meaning and origins
Some sources say that this name is an anglicizing of the old Hebrew name Nathan and that it appeared in the Midlands in medieval times, but “Nason” does not appear to be recorded in Britain at all until the 17th century and then in Ireland - in East Cork - where, indeed, our Nasons hail from. Another theory has it that it was first found in Warwickshire and had Dutch origins. All in all it seems to be an unusual and rather localised name in the pure ‘Nason’ form. The Dictionary of American Names, claims that it is a diminutive of the Old French nes meaning nose. So take your pick.
Nathan, Naton, Neeson, Newson and Mason is but one letter away from Nason. Near but far I suspect.
distribution in England and Wales
Bearing in mind the above - in 1891 the Nasons seem to be concentrated in Warwickshire (see above) but also, Worcestershire, Oxford and Essex with the rest scattered around the country.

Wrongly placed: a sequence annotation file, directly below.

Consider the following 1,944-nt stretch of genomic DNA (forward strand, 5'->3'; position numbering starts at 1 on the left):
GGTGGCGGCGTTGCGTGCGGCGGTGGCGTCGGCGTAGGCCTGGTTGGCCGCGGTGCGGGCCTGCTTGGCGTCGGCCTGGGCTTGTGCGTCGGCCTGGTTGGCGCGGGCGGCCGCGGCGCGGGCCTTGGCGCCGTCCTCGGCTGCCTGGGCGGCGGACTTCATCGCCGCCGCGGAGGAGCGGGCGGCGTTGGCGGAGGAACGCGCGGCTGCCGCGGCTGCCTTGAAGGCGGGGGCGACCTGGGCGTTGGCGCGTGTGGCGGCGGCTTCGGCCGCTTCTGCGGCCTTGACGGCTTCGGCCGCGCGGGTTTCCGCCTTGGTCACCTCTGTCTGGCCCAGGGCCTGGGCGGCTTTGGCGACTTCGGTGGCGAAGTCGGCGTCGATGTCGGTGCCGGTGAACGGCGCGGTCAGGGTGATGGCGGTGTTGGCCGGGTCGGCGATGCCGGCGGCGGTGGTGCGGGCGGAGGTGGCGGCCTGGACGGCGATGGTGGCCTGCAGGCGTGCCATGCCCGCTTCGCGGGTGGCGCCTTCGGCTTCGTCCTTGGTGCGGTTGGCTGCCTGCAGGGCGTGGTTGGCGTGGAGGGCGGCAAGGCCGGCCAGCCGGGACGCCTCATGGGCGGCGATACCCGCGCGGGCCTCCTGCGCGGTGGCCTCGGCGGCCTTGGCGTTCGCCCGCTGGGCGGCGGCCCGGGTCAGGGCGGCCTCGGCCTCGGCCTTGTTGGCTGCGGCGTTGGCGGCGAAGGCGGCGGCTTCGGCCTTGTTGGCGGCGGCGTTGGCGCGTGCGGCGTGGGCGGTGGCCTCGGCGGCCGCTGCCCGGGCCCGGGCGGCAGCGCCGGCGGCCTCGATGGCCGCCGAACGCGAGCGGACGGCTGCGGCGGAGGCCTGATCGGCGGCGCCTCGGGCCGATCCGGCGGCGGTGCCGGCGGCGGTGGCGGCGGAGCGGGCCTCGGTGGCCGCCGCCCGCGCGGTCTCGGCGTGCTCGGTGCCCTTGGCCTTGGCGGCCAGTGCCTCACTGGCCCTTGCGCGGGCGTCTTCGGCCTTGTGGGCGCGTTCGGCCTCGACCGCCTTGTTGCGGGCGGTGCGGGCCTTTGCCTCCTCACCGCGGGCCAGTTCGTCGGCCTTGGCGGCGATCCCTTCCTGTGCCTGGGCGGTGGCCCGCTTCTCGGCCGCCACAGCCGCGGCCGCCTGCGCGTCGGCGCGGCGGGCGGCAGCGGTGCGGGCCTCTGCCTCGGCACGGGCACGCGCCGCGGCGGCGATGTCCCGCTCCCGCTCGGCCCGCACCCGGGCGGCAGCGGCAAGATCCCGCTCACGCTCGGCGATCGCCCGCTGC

Warwickshire? Newfoundland, County Cork, Dublin, London
The Nasons are Irish gentility, maybe originally from Warwickshire - not as grand as aristocrats, just mid range landholders with some clergymen in there. Quietly well-off though with pretensions. There are also two groups of Nasons. Most likely they both stem from the same original source, but I have not tracked this as yet. The two groups ultimately combined with the marriage of John Nason of Newtown to Elizabeth Nason of Bettyville, with the union of the two branches being further cemented by the marriage of their son, Reverend William Henry Nason to his cousin - a daughter of Elizabeth's sister. Like the English aristocrats it seems that the Irish landed gentry intermarried quite a lot - the same names crop up here and there - though nothing ever closer than cousins.
The Bettyville side of the family also seems to have had a brief period in Newfoundland which is intriguing.
Kate Evelyn (the last in the line in this family tree), married a doctor from another distinguished line, though not landowning I think, but she moved the family to England and doubtless appalled the Nasons when she eventually separated from her husband and ran some of London’s more notorious nightclubs in the 20s and 30s, in the process marrying off most of her beautiful daughters to the aristocracy.
Of the Irish Nasons I currently know little - and Irish records are notoriously sparse - but I mean to find out more.